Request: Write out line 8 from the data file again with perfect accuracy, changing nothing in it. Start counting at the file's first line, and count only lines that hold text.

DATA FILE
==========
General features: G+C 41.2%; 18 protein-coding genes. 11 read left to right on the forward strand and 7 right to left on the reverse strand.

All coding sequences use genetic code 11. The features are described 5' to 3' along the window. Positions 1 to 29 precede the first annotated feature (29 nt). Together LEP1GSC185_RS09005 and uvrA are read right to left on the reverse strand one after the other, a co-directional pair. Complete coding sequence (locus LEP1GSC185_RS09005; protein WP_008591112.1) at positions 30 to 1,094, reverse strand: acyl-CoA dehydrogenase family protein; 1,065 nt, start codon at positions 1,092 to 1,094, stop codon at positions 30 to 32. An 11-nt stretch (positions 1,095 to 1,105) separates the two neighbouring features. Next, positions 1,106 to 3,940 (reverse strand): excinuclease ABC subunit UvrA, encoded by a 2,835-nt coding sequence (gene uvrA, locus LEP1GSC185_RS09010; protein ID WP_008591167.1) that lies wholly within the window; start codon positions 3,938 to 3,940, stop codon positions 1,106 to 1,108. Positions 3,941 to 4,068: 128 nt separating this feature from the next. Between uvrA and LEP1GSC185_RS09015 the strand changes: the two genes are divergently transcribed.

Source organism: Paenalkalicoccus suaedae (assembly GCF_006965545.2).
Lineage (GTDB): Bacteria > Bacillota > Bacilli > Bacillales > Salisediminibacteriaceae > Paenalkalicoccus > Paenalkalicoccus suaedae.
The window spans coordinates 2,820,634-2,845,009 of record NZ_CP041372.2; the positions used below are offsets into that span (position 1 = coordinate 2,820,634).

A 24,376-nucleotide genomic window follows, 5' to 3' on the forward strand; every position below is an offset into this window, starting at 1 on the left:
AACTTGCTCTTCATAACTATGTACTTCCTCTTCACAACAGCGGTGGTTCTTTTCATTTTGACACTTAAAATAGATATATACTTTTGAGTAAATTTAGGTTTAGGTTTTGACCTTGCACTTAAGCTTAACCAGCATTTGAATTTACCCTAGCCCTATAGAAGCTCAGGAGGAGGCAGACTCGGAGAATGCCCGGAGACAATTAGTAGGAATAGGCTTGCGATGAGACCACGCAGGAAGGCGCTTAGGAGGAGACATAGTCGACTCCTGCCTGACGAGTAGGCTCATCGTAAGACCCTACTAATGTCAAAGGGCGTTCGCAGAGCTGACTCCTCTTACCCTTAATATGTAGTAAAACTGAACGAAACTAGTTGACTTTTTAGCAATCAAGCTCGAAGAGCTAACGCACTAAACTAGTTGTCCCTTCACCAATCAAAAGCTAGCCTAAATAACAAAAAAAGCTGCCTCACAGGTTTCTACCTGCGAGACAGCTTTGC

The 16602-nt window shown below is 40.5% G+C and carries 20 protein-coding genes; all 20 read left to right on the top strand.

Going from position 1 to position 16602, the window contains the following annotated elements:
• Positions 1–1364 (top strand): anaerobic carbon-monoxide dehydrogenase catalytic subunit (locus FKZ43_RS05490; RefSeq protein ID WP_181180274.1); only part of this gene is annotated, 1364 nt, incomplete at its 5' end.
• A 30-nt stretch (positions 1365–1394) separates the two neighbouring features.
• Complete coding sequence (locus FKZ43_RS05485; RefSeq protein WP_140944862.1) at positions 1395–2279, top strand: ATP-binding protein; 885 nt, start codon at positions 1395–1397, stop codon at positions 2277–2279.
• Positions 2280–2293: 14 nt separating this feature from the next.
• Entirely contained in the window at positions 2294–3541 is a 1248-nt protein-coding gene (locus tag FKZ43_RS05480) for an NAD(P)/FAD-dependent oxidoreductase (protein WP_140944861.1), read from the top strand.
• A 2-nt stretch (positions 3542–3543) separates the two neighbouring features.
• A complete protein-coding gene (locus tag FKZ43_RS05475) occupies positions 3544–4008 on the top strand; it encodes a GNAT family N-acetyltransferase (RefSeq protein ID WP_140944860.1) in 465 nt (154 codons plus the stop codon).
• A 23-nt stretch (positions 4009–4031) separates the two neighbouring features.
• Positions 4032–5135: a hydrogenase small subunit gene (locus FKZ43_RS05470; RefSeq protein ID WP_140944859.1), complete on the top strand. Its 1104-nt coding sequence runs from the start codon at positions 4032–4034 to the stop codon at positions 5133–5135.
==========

The 16602-nt window shown below is 40.5% G+C and carries 20 protein-coding genes; all 20 read left to right on the top strand.